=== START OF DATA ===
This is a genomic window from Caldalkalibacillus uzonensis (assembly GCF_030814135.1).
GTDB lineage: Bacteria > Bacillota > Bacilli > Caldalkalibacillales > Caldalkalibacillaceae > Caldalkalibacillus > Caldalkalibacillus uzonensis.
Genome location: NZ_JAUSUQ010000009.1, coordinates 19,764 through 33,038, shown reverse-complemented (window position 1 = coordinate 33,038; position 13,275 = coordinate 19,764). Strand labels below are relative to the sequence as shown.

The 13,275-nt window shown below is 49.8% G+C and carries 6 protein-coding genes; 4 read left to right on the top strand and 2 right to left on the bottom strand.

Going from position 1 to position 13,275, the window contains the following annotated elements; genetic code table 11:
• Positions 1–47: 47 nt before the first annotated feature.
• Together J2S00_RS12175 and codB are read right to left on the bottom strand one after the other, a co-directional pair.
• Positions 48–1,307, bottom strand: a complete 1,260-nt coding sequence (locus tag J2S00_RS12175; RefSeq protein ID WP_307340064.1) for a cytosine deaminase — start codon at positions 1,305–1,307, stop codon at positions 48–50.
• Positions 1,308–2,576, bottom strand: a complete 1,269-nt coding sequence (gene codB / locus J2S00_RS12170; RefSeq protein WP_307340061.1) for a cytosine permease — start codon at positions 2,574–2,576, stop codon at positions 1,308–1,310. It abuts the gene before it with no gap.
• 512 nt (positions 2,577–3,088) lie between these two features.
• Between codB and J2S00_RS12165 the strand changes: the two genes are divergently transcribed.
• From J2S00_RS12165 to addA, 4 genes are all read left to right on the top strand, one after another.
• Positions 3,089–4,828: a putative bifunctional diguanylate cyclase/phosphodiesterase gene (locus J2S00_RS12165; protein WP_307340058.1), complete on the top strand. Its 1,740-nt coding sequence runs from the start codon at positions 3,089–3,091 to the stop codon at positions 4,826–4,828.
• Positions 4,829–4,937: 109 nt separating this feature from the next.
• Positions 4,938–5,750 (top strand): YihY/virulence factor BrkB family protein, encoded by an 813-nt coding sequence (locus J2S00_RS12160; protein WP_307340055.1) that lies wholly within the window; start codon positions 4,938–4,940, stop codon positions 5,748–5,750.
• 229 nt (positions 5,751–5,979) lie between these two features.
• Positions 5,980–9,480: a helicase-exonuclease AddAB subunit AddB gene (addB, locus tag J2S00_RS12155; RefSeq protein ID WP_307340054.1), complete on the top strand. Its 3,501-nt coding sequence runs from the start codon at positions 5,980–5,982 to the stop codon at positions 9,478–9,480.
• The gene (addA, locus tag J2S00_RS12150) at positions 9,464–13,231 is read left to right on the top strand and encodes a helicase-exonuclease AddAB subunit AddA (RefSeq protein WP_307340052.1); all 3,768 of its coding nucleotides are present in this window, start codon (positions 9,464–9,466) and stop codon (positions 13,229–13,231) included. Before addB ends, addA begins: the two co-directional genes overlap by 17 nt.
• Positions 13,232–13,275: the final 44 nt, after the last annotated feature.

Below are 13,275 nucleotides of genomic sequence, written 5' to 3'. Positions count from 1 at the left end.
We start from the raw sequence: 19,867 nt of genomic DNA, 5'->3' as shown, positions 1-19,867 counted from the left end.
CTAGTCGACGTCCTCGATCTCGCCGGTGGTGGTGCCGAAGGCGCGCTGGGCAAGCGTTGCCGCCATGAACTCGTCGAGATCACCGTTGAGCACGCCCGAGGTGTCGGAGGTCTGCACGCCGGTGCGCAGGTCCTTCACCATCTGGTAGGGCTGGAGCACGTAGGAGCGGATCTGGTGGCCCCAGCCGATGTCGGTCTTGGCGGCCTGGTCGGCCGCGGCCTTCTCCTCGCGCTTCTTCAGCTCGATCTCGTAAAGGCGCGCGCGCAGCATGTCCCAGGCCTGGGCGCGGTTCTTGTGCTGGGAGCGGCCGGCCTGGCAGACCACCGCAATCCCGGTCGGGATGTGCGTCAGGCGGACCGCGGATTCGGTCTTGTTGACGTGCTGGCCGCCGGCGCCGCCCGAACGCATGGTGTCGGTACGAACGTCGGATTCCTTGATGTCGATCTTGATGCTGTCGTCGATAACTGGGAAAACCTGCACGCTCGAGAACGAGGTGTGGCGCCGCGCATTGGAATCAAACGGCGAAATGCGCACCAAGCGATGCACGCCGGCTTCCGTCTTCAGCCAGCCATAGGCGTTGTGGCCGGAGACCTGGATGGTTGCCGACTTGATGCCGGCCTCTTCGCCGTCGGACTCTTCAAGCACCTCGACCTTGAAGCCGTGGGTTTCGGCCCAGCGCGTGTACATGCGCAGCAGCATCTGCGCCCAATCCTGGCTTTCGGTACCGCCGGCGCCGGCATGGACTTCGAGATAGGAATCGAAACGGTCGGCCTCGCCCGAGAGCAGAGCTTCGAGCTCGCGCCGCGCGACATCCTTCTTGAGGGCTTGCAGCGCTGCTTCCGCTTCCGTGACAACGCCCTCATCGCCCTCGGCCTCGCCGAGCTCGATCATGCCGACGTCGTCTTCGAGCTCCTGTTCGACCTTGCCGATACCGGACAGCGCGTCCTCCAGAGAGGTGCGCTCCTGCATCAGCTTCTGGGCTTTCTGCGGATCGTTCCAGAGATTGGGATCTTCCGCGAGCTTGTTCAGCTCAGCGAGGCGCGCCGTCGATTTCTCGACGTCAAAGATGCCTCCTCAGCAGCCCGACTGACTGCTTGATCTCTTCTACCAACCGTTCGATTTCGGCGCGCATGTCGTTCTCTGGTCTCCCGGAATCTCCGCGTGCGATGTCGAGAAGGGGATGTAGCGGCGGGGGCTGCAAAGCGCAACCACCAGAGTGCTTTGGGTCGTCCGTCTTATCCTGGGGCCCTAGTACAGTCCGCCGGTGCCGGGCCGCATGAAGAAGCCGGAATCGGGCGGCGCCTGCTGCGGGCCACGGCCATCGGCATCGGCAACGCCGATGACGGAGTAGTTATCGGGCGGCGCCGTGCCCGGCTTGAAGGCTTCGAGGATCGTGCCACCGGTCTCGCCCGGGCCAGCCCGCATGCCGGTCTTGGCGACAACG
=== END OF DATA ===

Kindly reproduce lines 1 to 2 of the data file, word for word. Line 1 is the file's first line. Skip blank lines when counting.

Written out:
This is a genomic window from Caldalkalibacillus uzonensis (assembly GCF_030814135.1).
GTDB lineage: Bacteria > Bacillota > Bacilli > Caldalkalibacillales > Caldalkalibacillaceae > Caldalkalibacillus > Caldalkalibacillus uzonensis.